Which would fundamentally change the game in a way that is not completely impossible to fathom but which critics could claim also turns the NFL into more of a flag football league. Even if that supposed philosophy never comes to pass, Belichick talked about the current system, in which teams might build rosters differently if kickoff returners won’t make as much of an impact.

"If, instead of covering 60 kickoffs in a year you think you're only going to be covering 30, then is that coverage player as important, or -- on the flip side of it -- is the return game?" Belichick asked (presumably in the rhetorical sort of way). "If you're going to be returning 30 instead of 60, are the guys who block on the kickoff return (as important)?  If you think you're going to be returning more punts than kickoffs (there's a decision to weigh). Usually you're going to be returning more kickoffs than punts but if you think you'll be returning more punts than kickoffs, then maybe you put more of a priority on your punt returner than your kickoff returner."

To be fair, NFL spokesman Greg Aiello had this to say to CSN regarding Belichick’s claim that the league wants to squash kickoffs: "(Chairman of the Competition Committee) Rich McKay and (NFL Vice President) Ray Anderson say that’s not accurate. They said the Competition Committee’s position was that they wanted to 'shorten the field' and that the movement of the kickoff line would potentially reduce the number of kickoffs to be returned. They said they are unaware of anyone saying that it was intended to 'eliminate' the kickoff return."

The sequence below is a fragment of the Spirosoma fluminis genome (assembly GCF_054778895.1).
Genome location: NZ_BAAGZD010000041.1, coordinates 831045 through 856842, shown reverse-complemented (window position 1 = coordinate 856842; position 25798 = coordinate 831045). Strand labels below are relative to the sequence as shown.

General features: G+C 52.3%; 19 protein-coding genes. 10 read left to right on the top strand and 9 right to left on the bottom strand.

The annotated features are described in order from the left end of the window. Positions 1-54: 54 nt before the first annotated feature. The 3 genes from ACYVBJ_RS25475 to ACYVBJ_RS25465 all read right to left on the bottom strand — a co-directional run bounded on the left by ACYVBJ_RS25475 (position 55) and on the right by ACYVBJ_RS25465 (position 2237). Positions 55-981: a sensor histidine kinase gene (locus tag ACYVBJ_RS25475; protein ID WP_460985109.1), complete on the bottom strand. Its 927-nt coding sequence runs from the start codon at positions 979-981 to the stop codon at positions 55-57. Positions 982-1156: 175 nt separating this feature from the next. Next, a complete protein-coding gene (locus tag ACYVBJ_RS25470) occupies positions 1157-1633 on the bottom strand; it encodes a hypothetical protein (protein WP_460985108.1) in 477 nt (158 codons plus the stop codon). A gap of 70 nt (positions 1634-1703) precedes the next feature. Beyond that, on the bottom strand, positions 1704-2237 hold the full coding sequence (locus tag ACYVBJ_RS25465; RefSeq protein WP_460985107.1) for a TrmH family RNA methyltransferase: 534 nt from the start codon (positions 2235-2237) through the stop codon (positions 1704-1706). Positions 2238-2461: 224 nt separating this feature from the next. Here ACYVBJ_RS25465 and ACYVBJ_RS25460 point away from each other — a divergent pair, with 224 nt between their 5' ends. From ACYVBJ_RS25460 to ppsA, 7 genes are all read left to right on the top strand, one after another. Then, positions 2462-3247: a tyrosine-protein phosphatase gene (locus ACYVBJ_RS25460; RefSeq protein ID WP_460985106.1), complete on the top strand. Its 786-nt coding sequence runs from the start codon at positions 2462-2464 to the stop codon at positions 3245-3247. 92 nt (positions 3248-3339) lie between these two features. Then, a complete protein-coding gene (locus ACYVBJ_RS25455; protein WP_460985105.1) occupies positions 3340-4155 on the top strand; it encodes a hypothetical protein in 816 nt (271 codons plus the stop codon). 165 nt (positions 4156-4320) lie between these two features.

But if that was the case and the NFL really does want to eliminate kickofs, you can bet teams like the Bears (because of KR Devin Hester), Browns (because of Josh Cribbs) and the Seahawks (because of Leon Washington) who are already not pleased with the new rules will be really, really unhappy.

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Posted on: May 30, 2011 8:00 pm
Edited on: May 30, 2011 8:26 pm
 

James Harrison clarifies comments on new rules

Posted by Ryan Wilson

James Harrison is known for a lot of things, almost all of them related to punishing poor souls who happened to be in possession of a football while in his vicinity. He's made a handsome living out of tackling people, although to his credit he does it better than just about anybody on the planet. Harrison's style of play has also caught the attention of NFL rule makers who, depending on your perspective, made an example of him to the tune of $100,000 in fines last season (small victory: the league returned $25,000, so there's that).

Turns out, Harrison is also thoughtful. He may disagree (vehemently) with the recent rule changes, but it's not because his intent is to injure and maim opponents and the NFL is now making that more difficult. It's that the rule changes don't make sense in his mind and he tweeted as much last week.

"I'm absolutely sure now after this last rule change that the people making the rules at the NFL are idiots."

Presumably, Harrison felt like he needed more than 140 characters to make his case so, like teammate Rashard Mendenhall (for completely different reasons), he started a blog.

"I want to make it clear that I am all for player safety. I don’t disagree with all of the rule changes," Harrison begins. "But come on…REALLY? Now you have to wait until a guy catches, or even worse, you have to let them catch the ball before you can even attempt to tackle him. Along with that, you cannot let any part of your helmet or facemask touch any part of them basically from the chest up. If you are following the letter of the rules exactly, now most tackles, if not ALL tackles can be flagged, fined and/or result in ejection from that game, or future game(s)."
Safety Rules

If you're able to separate Harrison the football player from Harrison the author, the man makes a good point. He was just getting warmed up.

"I understand the intent behind making the rules, but in their attempt to make the game safer, they are actually clouding what is allowable. Even the referees are confused. A close look will show you that the referees were calling things that were not even supposed to be called, and NOT calling things that were actually illegal."